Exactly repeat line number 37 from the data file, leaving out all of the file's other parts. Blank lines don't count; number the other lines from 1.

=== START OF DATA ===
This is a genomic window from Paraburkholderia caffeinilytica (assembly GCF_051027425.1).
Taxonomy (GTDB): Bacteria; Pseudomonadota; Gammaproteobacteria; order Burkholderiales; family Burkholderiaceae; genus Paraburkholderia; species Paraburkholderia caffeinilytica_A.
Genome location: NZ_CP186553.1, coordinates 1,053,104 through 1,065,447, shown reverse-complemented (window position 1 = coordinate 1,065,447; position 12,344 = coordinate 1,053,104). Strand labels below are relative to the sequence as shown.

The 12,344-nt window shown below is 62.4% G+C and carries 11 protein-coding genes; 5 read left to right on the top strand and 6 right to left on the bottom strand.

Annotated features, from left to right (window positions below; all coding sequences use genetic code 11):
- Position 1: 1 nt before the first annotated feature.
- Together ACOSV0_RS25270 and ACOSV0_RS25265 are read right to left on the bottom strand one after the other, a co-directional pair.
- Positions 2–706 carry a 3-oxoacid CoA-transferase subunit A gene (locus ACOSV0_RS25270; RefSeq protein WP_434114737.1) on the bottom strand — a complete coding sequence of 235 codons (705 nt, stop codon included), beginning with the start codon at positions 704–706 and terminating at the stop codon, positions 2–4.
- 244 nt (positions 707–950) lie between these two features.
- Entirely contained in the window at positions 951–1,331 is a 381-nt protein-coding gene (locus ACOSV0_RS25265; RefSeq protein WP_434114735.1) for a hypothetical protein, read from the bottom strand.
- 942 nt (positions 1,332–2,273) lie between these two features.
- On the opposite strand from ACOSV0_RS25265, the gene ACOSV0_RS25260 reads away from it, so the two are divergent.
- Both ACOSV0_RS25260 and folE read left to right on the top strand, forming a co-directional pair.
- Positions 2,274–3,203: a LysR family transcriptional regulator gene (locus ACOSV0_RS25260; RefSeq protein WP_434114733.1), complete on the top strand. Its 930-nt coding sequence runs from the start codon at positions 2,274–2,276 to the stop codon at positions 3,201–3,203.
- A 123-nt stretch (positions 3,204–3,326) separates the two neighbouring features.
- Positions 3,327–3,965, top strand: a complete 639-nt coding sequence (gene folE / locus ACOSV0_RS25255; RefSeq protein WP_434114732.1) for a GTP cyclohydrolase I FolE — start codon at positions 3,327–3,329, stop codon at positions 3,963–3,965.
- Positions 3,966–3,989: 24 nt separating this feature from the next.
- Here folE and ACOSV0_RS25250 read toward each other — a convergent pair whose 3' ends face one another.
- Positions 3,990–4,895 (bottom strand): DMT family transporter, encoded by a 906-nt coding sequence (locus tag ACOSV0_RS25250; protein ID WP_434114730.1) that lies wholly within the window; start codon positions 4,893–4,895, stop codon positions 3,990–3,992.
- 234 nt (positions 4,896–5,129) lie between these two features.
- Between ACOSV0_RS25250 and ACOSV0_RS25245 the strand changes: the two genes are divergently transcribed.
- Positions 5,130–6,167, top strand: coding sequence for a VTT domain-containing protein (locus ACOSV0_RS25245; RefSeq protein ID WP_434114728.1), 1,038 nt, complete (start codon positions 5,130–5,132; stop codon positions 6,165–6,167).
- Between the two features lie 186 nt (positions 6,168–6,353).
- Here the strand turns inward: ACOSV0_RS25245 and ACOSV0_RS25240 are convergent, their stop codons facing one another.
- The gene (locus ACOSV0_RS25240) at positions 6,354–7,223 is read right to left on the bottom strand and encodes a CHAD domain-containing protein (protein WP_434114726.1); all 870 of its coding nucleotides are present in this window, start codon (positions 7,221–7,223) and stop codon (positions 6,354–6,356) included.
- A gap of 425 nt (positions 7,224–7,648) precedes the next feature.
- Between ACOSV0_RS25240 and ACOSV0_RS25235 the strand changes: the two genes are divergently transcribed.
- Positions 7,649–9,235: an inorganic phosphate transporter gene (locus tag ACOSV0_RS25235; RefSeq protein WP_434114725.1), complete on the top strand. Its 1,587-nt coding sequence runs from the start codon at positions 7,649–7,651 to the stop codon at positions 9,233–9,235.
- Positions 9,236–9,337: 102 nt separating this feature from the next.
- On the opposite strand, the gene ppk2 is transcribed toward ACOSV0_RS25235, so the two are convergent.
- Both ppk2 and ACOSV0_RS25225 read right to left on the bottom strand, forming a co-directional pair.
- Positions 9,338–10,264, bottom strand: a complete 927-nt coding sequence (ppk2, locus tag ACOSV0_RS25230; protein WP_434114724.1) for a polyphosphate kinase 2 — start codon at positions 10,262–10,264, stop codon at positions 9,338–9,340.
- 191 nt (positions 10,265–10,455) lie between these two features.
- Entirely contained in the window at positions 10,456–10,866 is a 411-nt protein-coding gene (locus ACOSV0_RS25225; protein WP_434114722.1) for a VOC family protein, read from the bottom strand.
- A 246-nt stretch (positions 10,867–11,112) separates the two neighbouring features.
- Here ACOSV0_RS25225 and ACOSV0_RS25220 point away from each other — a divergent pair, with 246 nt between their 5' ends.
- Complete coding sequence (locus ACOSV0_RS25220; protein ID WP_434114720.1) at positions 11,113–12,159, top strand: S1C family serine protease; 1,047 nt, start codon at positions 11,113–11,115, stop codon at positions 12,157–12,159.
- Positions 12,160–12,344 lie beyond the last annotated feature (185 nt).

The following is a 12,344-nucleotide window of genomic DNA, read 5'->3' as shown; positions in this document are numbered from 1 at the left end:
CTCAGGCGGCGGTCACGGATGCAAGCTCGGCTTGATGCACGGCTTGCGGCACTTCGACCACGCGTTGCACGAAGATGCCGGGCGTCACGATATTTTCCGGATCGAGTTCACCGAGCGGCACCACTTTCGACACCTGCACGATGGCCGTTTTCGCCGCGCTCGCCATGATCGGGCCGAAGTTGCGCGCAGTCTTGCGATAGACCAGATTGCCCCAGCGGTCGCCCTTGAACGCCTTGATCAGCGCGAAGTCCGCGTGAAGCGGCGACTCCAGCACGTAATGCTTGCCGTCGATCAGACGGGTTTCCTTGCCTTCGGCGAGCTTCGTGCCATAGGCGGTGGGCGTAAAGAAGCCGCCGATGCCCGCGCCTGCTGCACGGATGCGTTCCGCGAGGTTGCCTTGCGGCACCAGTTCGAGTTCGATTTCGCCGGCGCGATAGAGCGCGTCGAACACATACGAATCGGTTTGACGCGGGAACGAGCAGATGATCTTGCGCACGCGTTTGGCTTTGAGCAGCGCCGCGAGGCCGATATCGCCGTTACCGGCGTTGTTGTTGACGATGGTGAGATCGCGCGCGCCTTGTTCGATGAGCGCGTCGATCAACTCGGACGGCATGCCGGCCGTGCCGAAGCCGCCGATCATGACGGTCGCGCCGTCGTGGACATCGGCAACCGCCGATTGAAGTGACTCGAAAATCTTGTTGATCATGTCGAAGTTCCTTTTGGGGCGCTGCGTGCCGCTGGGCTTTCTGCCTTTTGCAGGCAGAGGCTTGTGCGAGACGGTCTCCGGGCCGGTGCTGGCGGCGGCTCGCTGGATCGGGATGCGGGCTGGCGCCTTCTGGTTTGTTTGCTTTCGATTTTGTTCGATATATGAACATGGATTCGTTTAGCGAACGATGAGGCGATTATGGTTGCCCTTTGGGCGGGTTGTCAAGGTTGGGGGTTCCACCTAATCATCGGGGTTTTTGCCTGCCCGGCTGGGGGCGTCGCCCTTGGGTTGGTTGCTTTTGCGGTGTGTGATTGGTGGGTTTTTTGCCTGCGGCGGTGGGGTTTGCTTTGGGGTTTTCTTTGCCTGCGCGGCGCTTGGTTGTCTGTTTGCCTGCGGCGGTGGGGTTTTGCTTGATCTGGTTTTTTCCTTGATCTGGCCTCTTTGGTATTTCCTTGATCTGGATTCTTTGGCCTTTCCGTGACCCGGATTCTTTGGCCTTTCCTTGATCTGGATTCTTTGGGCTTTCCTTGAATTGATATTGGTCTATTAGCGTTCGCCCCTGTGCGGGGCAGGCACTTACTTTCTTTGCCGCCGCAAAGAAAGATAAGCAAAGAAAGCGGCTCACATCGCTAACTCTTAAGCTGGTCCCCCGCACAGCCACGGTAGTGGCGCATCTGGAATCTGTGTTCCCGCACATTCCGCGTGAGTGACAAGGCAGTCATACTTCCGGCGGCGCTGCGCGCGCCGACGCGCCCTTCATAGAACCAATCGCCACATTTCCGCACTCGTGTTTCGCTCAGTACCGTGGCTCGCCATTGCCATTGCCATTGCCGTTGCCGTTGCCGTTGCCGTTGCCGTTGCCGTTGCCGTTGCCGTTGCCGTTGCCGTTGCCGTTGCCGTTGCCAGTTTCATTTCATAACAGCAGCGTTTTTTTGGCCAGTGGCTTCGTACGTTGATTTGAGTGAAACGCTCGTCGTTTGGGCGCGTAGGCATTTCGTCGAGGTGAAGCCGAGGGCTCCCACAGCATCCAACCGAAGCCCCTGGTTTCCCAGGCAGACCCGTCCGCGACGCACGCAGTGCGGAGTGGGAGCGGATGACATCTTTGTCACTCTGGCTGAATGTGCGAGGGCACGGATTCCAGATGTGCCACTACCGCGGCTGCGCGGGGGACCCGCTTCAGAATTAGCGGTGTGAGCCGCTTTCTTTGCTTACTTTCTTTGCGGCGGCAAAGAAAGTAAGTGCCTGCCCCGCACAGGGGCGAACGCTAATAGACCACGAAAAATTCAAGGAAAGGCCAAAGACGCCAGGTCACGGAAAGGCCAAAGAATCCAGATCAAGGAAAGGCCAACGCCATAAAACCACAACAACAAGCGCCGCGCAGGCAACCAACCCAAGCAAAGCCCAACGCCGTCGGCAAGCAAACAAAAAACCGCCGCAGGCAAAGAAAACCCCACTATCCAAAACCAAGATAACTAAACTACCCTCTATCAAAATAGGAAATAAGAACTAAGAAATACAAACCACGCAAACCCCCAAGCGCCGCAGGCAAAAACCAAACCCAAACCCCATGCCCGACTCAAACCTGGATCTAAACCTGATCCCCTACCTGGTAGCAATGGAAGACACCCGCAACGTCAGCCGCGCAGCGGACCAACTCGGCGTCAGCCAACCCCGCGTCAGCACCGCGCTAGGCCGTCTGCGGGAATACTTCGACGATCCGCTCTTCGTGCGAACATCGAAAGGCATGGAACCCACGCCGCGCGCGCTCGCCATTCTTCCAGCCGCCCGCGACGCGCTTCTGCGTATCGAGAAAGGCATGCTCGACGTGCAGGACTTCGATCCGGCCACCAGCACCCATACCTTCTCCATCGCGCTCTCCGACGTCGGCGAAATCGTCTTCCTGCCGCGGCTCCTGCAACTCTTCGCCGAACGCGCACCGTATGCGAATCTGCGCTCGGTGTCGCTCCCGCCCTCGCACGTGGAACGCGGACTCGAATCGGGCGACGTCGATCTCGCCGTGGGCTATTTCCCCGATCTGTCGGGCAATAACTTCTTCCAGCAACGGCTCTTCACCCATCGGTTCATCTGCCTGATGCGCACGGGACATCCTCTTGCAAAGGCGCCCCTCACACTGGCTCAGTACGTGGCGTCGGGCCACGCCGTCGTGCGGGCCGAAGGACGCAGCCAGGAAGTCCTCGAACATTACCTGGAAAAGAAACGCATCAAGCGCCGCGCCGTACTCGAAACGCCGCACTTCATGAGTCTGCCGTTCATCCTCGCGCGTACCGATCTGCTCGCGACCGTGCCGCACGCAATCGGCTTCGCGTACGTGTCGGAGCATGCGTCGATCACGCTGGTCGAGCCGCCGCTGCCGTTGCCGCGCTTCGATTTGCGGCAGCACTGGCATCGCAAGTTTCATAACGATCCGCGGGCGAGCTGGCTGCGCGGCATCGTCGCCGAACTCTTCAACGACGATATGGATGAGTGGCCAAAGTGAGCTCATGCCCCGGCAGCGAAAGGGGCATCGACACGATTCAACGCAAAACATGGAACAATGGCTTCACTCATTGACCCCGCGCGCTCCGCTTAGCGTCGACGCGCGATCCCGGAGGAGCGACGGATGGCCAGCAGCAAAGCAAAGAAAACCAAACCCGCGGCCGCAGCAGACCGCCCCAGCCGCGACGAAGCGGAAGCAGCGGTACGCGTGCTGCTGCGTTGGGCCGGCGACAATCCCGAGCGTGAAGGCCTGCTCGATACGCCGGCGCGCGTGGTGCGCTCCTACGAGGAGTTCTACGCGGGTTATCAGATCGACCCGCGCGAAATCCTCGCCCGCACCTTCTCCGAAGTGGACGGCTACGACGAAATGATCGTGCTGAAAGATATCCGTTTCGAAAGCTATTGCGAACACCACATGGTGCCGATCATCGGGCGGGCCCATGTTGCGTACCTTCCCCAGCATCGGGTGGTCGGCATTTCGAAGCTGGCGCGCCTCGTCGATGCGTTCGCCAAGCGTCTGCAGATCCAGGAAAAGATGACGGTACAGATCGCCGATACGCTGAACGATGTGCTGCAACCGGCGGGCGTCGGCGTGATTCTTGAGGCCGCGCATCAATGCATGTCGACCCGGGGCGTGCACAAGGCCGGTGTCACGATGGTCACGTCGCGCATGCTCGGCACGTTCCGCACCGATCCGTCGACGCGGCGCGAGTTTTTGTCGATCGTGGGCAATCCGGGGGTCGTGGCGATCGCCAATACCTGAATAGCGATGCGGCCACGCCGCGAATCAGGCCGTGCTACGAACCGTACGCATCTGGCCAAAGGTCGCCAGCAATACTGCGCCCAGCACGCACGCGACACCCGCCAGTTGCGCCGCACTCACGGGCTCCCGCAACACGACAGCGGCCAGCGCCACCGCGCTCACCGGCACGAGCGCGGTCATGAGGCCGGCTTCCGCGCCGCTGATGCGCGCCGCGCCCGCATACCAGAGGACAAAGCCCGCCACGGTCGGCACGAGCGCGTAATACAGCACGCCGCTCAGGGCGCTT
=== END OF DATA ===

- Complete coding sequence (locus ACOSV0_RS25220; protein ID WP_434114720.1) at positions 11,113–12,159, top strand: S1C family serine protease; 1,047 nt, start codon at positions 11,113–11,115, stop codon at positions 12,157–12,159.